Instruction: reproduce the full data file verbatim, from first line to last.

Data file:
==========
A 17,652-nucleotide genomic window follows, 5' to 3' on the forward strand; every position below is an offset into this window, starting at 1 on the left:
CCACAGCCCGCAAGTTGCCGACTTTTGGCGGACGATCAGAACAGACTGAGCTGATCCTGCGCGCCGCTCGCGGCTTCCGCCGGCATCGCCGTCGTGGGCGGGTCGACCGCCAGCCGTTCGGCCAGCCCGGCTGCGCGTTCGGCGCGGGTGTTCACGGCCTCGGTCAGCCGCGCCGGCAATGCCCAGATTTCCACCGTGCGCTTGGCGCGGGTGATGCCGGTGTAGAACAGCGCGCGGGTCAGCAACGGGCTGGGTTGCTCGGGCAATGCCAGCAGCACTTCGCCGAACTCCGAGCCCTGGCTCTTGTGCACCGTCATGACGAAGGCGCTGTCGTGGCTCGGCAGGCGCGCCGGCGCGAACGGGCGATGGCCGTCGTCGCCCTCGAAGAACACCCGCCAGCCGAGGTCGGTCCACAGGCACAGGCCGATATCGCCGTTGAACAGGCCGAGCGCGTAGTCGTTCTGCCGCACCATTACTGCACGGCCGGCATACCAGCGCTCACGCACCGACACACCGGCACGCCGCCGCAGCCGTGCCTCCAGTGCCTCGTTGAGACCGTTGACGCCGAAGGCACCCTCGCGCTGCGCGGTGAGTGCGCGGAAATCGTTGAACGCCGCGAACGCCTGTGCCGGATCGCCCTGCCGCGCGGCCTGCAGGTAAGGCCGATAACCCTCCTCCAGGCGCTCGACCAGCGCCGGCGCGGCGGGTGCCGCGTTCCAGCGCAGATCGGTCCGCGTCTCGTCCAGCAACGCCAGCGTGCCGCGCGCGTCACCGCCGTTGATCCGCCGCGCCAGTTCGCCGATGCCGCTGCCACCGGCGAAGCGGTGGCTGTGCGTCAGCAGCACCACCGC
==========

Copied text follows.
A 17,652-nucleotide genomic window follows, 5' to 3' on the forward strand; every position below is an offset into this window, starting at 1 on the left:
CCACAGCCCGCAAGTTGCCGACTTTTGGCGGACGATCAGAACAGACTGAGCTGATCCTGCGCGCCGCTCGCGGCTTCCGCCGGCATCGCCGTCGTGGGCGGGTCGACCGCCAGCCGTTCGGCCAGCCCGGCTGCGCGTTCGGCGCGGGTGTTCACGGCCTCGGTCAGCCGCGCCGGCAATGCCCAGATTTCCACCGTGCGCTTGGCGCGGGTGATGCCGGTGTAGAACAGCGCGCGGGTCAGCAACGGGCTGGGTTGCTCGGGCAATGCCAGCAGCACTTCGCCGAACTCCGAGCCCTGGCTCTTGTGCACCGTCATGACGAAGGCGCTGTCGTGGCTCGGCAGGCGCGCCGGCGCGAACGGGCGATGGCCGTCGTCGCCCTCGAAGAACACCCGCCAGCCGAGGTCGGTCCACAGGCACAGGCCGATATCGCCGTTGAACAGGCCGAGCGCGTAGTCGTTCTGCCGCACCATTACTGCACGGCCGGCATACCAGCGCTCACGCACCGACACACCGGCACGCCGCCGCAGCCGTGCCTCCAGTGCCTCGTTGAGACCGTTGACGCCGAAGGCACCCTCGCGCTGCGCGGTGAGTGCGCGGAAATCGTTGAACGCCGCGAACGCCTGTGCCGGATCGCCCTGCCGCGCGGCCTGCAGGTAAGGCCGATAACCCTCCTCCAGGCGCTCGACCAGCGCCGGCGCGGCGGGTGCCGCGTTCCAGCGCAGATCGGTCCGCGTCTCGTCCAGCAACGCCAGCGTGCCGCGCGCGTCACCGCCGTTGATCCGCCGCGCCAGTTCGCCGATGCCGCTGCCACCGGCGAAGCGGTGGCTGTGCGTCAGCAGCACCACCGC